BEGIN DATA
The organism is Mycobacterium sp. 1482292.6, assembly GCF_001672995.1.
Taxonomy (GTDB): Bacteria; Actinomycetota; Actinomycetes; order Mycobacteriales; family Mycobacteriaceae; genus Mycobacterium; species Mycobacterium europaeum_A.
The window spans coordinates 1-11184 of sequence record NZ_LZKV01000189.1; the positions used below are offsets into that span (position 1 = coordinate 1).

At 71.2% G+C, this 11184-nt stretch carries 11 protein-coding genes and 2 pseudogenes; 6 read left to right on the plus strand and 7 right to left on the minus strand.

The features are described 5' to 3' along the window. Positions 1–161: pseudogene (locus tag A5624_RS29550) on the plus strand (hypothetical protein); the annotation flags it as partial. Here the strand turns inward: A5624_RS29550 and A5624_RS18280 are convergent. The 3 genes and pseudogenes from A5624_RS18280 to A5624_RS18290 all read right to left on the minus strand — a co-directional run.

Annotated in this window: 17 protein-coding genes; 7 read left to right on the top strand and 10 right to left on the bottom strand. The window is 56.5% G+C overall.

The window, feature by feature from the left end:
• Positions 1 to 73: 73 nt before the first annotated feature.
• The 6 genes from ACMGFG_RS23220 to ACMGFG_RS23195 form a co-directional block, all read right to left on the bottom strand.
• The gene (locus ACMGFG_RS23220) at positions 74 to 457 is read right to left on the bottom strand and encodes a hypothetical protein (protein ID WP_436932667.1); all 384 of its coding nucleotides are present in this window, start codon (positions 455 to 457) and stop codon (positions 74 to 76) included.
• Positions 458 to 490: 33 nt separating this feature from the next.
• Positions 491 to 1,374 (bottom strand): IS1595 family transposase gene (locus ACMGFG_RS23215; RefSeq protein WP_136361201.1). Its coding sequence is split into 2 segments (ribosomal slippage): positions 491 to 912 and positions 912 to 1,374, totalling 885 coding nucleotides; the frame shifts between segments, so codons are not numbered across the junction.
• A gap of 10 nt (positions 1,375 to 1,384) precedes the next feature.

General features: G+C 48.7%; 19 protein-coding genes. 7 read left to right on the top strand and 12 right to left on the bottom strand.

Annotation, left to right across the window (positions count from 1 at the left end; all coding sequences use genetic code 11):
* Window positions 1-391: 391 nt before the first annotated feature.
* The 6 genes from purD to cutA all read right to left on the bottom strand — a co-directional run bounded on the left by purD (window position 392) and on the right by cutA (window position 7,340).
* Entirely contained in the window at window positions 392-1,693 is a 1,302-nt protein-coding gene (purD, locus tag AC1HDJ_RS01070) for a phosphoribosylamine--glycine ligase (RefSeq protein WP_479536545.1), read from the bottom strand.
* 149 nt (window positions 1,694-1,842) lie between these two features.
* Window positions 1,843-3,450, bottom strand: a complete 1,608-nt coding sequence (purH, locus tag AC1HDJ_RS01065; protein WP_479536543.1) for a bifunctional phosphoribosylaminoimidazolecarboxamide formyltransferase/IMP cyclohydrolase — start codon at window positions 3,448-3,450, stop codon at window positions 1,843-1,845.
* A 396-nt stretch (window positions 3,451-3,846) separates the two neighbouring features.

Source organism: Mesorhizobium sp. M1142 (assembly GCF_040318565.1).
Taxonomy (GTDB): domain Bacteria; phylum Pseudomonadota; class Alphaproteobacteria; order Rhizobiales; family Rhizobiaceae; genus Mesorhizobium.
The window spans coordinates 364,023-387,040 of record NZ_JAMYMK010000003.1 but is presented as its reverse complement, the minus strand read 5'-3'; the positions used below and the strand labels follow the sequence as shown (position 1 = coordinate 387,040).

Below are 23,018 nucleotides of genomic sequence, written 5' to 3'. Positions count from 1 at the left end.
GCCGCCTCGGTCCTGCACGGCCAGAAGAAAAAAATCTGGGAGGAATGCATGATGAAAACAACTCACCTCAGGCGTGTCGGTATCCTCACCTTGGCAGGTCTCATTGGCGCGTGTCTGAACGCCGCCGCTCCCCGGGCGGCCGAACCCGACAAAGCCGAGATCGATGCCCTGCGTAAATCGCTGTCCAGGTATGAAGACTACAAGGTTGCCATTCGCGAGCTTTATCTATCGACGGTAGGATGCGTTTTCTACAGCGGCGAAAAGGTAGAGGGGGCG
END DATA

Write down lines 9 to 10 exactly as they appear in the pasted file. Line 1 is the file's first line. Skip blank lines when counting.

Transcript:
• The 6 genes from ACMGFG_RS23220 to ACMGFG_RS23195 form a co-directional block, all read right to left on the bottom strand.
• The gene (locus ACMGFG_RS23220) at positions 74 to 457 is read right to left on the bottom strand and encodes a hypothetical protein (protein ID WP_436932667.1); all 384 of its coding nucleotides are present in this window, start codon (positions 455 to 457) and stop codon (positions 74 to 76) included.